This week's post is brought to you by another amazing friend of mine, Amy Fenton. This woman loves volunteers to an extent I've rarely seen before. And one of her favorite things to do with volunteers is celebrate them. So, since today is Valentine's Day, I thought Amy would be the perfect person to tell you how to show your volunteers a little love.
Oh, and you might recognize some similar themes to Jen Guynn's post last week on connecting with volunteers. Believe me, if they're both talking about it, you need to pay attention! These incredible women are subject matter experts on volunteers, and when they speak, you should be taking notes. I know I am!
"People need to be needed more than you need help." – Jim Wideman
My mom recently retired. So far she loves it, but a few days ago she texted me to tell me she had applied for a new job. What?! I texted back and asked her to explain. She quickly told me that she had applied to volunteer at the hospital. As much as she loves her retirement, she needs to be needed. And the hospital needs her!
I love volunteers.
I’ve always worked in nonprofits, and I've always relied heavily on volunteers to make things happen. Along the way, I have also learned a few things. Yes, people need to be needed. But, the warm and fuzzy feelings that first draw them to you will not always keep them around. As volunteers serve with you, or for you, they will eventually need more. And I’ve found that it is so important to continue to show them the love.
So, here's a list of the top five ways you can continue to love on your volunteers.
1. Inspire them!
Continue to share the vision. Make them an insider who is privy to the future plans of the company, where you are headed, and how they've helped you get to where you are. Show them how key they are to the future. Help them see how important they are. Let’s be honest—nonprofits would cease to exist if it were not for volunteers.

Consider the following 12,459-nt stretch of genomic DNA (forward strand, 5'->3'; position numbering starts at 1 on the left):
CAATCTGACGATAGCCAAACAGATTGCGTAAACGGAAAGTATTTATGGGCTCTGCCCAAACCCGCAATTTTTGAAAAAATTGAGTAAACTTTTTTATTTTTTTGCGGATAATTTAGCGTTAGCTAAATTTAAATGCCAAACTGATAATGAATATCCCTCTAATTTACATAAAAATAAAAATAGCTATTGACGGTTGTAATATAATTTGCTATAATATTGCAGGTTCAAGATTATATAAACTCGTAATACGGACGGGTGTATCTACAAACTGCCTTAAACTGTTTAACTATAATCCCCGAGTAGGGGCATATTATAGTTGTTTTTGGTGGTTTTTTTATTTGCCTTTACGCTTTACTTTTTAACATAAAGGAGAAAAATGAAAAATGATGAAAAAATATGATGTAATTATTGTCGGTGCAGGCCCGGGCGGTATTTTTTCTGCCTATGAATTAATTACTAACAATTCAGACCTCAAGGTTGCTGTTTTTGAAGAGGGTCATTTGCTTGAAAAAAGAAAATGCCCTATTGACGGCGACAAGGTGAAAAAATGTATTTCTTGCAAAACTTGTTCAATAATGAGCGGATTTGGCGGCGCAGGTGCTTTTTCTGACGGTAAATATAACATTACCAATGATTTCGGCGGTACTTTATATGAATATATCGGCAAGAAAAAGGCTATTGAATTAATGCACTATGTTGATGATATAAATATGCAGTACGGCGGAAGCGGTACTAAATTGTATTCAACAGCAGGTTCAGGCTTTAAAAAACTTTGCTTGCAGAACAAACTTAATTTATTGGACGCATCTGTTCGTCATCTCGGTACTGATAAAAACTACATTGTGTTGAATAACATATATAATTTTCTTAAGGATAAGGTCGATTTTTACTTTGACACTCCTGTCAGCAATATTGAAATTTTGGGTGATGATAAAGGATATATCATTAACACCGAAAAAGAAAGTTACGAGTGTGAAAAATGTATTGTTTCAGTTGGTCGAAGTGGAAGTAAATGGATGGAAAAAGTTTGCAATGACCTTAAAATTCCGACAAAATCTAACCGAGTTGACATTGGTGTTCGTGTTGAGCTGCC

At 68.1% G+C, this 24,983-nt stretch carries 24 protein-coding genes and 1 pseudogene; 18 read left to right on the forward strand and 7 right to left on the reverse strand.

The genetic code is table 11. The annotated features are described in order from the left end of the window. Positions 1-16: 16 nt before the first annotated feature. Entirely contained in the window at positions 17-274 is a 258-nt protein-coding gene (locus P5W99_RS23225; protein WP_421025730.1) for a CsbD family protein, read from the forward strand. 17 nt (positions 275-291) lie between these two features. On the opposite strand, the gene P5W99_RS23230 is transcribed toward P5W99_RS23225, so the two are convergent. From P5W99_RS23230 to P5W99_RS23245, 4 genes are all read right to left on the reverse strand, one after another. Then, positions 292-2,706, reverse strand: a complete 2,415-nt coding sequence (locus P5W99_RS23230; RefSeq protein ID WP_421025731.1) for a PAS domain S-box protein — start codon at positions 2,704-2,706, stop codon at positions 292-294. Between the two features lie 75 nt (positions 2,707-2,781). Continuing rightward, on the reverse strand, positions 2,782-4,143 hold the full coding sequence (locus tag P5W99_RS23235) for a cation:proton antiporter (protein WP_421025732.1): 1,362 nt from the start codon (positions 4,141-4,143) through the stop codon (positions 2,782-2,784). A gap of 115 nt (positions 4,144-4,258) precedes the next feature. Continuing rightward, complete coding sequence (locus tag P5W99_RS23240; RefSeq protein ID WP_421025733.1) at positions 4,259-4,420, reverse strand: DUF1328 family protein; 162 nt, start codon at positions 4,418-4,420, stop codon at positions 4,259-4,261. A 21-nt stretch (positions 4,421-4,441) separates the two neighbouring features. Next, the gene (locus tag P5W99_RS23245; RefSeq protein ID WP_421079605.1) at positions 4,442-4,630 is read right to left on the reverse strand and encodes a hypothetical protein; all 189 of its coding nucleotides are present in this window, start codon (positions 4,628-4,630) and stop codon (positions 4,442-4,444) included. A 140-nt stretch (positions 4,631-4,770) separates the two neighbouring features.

2. Celebrate them privately.
Thank them every time they show up. That seems so simple, but so often we take volunteers for granted. My church has a new pastor, and he has made it his mission to go around and thank every volunteer every Sunday! That’s new to our volunteers, and it has gone a long way to keep them motivated to show up.
Feed them. Who doesn’t like a surprise box of donuts from time to time? Bring them a snack, Starbucks drink, homemade cookies, or any little treat. This past Sunday I delivered heart-shaped Krispy Kreme donuts to our volunteers, and they loved it!
Write a note when you “catch” a volunteer going the extra mile. What is praised is repeated. Make a big deal about the little things.
Host a yearly volunteer event. Prioritize time and money to host a dinner, breakfast, or some type of celebration event that brings all your volunteers together. Gather data on their collective efforts to again paint the big picture of the impact they are making. When I shared with our volunteer team that they had spent over 10,000 hours serving over 2,000 kids and families in 2017 there were cheers all around! Inspiration is motivation to keep moving forward in their volunteer roles.
3. Celebrate them publicly.
Give your volunteers a shoutout on social media. Share pictures of them serving and shower them with praise!